Robert Jordan’s Wheel of Time series has been with me for more than half my life. At 14, I spotted a tome of a book sitting on a friend’s bookshelf one day and she introduced me to The Eye of the World, telling me that she knew I would love it. I bought a second hand copy from my favourite used bookstore for about €3 and settled in for a long read, pushing my legs under my duvet as I arrived in the Two Rivers, abandoning homework and chores for this new world.
Jordan published The Eye of the World in 1990, five months before I was born. I read it for the first time 14 years later, while longterm fans were waiting for the 11th book to hit the shelves. And just a few years later in 2007, Robert Jordan passed away, the last of his books unpublished until Brandon Sanderson took over and completed the final three.
I read them day and night, swallowing the many thousands of pages in big gulps of adventure. When Rand Al-Thor learns he is the Dragon Reborn, destined to bring ruin to the world even as he saves it, he must go from farm boy to king almost instantly. I spent hours imagining myself in the White Tower at Tar Valon, falling in love with the characters and feeling their devastation as their world starts to crumble around them in advance of a long-foretold Armageddon.
While I read, I explored the internet to find out more. Whispers of films and TV shows were almost constant in those days, but I always wondered how anything could do justice to the world Jordan had built, immersive and huge as it was. This was before Game of Thrones hit screens with its furious battles and blood-letting, and before The Witcher brought Geralt to a wider audience. Back then the fantasy series committed to screen were boy wizards and Gandalf, and it seemed nobody was really invested in bringing 14 books (and a prologue novel) to life.
By the time Sanderson published The Gathering Storm (book 12), I had caught up, and read the last three books in the days immediately after they were published. I hadn’t been that enthusiastic about new releases in years. When A Memory of Light came out in 2013, I was sad to say goodbye to the characters I had spent almost a decade with, but I also loved the finish, the end of the story finally known after so much waiting. I was 23 when the series ended.
And then I left behind Nynaeve and Moiraine, Rand, Mat, Perrin and Egwene. I left them in their world and spent some years doing my own growing up. I never read Jordan’s Conan the Barbarian novels, nor any of his other work either. When The Wheel of Time Companion was released in 2015, I picked up a copy but never dived into it properly. I suppose I felt the past belonged in the past.
I was scrolling through Facebook one day and saw an update from a Wheel of Time page I had followed for years but largely forgotten about. The update said Sony would be producing a TV series. I scrolled on. I had heard announcements like that before. But perhaps the advent of lengthy fantasy television had made all things seem possible. Amazon joined the production and ordered the series. It started filming in 2019, and over the past weeks and months casting announcements and a slow drip-drip of information have been spiking in my feeds. In the middle of the pandemic lockdown, a tiny, short trailer showing a slice of Emond’s Field was released and I felt a familiar, nostalgic joy in my belly. This was real.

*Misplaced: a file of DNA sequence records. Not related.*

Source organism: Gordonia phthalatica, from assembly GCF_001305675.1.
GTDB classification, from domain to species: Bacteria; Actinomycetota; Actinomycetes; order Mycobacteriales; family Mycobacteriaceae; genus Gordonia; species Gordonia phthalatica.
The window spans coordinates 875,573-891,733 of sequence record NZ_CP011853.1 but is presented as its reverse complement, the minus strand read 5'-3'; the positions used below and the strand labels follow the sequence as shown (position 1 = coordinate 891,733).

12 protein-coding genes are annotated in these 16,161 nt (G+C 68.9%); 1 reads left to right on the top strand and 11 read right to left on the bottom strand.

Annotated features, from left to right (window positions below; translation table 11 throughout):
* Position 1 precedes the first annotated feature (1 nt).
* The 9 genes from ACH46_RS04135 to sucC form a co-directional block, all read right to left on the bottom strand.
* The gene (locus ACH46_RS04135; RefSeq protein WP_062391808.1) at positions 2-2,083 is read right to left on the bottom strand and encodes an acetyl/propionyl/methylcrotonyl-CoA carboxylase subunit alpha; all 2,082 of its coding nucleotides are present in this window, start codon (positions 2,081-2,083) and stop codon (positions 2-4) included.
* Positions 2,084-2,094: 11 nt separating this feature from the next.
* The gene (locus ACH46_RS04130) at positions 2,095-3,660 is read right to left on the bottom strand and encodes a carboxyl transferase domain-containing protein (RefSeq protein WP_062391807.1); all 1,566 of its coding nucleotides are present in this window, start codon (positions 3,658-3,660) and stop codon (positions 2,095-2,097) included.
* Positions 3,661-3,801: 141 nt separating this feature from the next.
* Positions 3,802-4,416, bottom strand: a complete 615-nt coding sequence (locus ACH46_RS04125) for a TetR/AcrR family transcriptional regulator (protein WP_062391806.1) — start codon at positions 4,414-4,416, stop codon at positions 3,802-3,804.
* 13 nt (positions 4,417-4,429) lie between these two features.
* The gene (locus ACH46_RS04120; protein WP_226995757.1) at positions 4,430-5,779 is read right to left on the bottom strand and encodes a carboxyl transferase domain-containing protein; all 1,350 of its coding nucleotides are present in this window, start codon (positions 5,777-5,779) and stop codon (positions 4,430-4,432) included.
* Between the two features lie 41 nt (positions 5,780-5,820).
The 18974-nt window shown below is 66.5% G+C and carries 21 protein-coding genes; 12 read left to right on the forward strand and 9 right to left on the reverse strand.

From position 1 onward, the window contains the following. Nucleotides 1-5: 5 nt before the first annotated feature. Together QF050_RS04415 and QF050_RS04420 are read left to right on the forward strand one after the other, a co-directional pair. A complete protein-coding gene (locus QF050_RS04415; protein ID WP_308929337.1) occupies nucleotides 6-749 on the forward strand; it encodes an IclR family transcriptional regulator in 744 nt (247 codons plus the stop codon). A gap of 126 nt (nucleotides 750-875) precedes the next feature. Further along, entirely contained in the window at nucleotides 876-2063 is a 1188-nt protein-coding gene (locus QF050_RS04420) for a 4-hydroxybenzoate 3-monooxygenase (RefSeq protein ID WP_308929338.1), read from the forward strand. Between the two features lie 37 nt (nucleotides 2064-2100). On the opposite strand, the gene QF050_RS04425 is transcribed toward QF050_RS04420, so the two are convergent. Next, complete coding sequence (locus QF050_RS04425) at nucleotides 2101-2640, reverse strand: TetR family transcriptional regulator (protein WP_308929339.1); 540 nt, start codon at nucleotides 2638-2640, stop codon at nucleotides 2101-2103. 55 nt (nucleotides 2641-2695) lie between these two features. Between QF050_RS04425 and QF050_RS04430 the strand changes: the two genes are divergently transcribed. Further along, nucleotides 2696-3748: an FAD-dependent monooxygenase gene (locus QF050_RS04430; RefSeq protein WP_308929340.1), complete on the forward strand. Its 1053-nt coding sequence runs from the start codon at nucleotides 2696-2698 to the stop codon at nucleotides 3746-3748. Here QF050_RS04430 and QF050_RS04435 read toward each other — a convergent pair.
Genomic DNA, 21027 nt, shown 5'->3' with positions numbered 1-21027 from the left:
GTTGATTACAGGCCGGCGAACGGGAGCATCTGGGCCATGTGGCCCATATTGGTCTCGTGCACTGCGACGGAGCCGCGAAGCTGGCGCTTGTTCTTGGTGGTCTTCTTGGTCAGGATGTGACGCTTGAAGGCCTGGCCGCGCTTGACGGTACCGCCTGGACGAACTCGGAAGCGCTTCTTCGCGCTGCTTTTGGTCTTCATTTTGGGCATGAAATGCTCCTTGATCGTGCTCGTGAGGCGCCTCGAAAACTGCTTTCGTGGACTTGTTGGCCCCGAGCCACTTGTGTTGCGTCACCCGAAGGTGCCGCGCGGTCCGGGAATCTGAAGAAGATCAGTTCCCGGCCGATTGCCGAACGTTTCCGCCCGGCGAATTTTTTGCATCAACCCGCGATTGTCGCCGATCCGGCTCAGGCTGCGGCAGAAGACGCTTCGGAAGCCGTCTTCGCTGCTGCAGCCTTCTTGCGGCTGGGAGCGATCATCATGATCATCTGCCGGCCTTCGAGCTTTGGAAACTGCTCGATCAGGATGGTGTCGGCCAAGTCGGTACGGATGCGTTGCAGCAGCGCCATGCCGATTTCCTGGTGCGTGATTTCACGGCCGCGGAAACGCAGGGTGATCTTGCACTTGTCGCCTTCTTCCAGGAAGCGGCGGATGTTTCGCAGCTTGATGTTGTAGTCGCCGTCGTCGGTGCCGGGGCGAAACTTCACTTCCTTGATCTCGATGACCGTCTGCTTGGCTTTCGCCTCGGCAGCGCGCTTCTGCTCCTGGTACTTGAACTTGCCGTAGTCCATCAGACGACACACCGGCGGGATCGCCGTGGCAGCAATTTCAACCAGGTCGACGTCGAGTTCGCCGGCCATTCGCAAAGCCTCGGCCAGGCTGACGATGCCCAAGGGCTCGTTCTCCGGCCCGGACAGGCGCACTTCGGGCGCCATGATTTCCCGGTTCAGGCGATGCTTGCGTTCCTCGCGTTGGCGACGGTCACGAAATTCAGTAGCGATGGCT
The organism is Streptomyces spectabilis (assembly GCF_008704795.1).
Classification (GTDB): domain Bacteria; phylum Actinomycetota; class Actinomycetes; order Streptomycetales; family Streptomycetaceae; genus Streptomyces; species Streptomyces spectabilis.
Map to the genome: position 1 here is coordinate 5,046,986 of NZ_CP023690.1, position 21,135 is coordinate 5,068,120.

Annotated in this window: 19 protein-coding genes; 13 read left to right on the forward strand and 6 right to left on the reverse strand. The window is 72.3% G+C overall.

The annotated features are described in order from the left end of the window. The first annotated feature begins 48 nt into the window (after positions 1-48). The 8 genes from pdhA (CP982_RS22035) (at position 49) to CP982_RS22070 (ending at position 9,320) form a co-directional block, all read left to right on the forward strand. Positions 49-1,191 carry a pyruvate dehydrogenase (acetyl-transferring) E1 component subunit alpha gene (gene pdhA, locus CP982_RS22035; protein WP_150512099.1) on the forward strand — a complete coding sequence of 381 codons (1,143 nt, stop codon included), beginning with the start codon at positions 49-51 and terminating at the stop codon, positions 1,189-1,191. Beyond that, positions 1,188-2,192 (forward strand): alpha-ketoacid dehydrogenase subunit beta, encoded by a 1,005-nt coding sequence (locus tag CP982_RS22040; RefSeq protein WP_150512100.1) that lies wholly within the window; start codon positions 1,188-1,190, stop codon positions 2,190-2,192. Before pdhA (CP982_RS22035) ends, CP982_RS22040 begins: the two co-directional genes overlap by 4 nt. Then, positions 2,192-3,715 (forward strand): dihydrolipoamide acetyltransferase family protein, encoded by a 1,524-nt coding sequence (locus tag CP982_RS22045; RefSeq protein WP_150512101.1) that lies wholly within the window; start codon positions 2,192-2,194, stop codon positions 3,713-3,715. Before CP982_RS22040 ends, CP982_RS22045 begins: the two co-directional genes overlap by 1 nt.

I made one of my best friends through The Wheel of Time. We were teenagers at the time, both visiting a mutual friend in hospital. We started talking about books as she napped and discovered our mutual love. He sent me a message about eight months ago, locked down and separated from me across London. He told me he’d started reading the Wheel of Time again. I didn’t know why he was doing it, but a few months later I got the same urge. For the first time in a long time, I picked up a copy of the prologue novel New Spring, and started to read.
I’m six books into my reread now, a quick pace in just a few short months, faster than I read them as a child. There are things I still adore, and there are things which now cause me some challenges. Jordan often sizes his male and female characters up against each other, with both sides insisting the other are hopeless. His female characters and their clothing choices are subject to lengthy paragraphs of consideration. Nynaeve pulls her braid so often that I wonder if her head wouldn’t ache.
But the pull of the world remains, the women with huge magical power, seen as equal or stronger than the men they work alongside, the men conscious of their choices and their impacts on others. There are over a dozen countries featured with their own histories and cultures. Jordan’s world was diverse and multicultural and I still love reading it.
For the fans who had envisioned their own versions of the world, the casting announcements have sometimes proved controversial—such and such is too old or too young. That’s not how they’re described in the book. Why isn’t he taller? Actors of colour have been cast in many of the biggest roles on offer, which has led to plenty of eye-wateringly tiresome racism.
But for me, it feels like my oldest friends are coming to visit, and I can’t wait. I’ve slowed my reading pace so I can enjoy my re-read for longer. The first time around, it went by all too quickly.